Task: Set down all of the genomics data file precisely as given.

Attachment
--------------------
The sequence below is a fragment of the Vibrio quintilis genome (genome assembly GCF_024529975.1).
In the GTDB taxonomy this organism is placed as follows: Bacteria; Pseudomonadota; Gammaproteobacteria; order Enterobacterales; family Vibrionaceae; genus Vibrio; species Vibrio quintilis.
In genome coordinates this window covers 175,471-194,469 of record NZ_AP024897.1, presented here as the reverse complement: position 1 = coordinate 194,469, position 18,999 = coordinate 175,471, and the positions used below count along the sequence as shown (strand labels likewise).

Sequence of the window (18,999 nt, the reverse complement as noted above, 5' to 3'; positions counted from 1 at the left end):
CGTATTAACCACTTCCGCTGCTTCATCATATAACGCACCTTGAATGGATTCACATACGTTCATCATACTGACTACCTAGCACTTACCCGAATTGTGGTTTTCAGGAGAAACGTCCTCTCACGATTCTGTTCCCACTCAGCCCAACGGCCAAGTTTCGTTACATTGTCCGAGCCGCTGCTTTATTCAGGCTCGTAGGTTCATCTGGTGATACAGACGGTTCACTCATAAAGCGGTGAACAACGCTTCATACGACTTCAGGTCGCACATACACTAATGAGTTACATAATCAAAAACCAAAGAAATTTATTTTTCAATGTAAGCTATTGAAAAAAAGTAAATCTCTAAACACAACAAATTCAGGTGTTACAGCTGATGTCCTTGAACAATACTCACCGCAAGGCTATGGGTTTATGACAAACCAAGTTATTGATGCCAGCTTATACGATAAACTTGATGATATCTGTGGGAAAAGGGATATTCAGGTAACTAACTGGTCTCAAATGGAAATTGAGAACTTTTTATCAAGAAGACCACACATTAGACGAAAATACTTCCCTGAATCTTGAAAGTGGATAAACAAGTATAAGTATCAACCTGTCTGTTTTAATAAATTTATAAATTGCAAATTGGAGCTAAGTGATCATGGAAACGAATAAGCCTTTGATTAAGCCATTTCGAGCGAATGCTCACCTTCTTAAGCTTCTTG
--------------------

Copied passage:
The sequence below is a fragment of the Vibrio quintilis genome (genome assembly GCF_024529975.1).
In the GTDB taxonomy this organism is placed as follows: Bacteria; Pseudomonadota; Gammaproteobacteria; order Enterobacterales; family Vibrionaceae; genus Vibrio; species Vibrio quintilis.
In genome coordinates this window covers 175,471-194,469 of record NZ_AP024897.1, presented here as the reverse complement: position 1 = coordinate 194,469, position 18,999 = coordinate 175,471, and the positions used below count along the sequence as shown (strand labels likewise).

Sequence of the window (18,999 nt, the reverse complement as noted above, 5' to 3'; positions counted from 1 at the left end):
CGTATTAACCACTTCCGCTGCTTCATCATATAACGCACCTTGAATGGATTCACATACGTTCATCATACTGACTACCTAGCACTTACCCGAATTGTGGTTTTCAGGAGAAACGTCCTCTCACGATTCTGTTCCCACTCAGCCCAACGGCCAAGTTTCGTTACATTGTCCGAGCCGCTGCTTTATTCAGGCTCGTAGGTTCATCTGGTGATACAGACGGTTCACTCATAAAGCGGTGAACAACGCTTCATACGACTTCAGGTCGCACATACACTAATGAGTTACATAATCAAAAACCAAAGAAATTTATTTTTCAATGTAAGCTATTGAAAAAAAGTAAATCTCTAAACACAACAAATTCAGGTGTTACAGCTGATGTCCTTGAACAATACTCACCGCAAGGCTATGGGTTTATGACAAACCAAGTTATTGATGCCAGCTTATACGATAAACTTGATGATATCTGTGGGAAAAGGGATATTCAGGTAACTAACTGGTCTCAAATGGAAATTGAGAACTTTTTATCAAGAAGACCACACATTAGACGAAAATACTTCCCTGAATCTTGAAAGTGGATAAACAAGTATAAGTATCAACCTGTCTGTTTTAATAAATTTATAAATTGCAAATTGGAGCTAAGTGATCATGGAAACGAATAAGCCTTTGATTAAGCCATTTCGAGCGAATGCTCACCTTCTTAAGCTTCTTG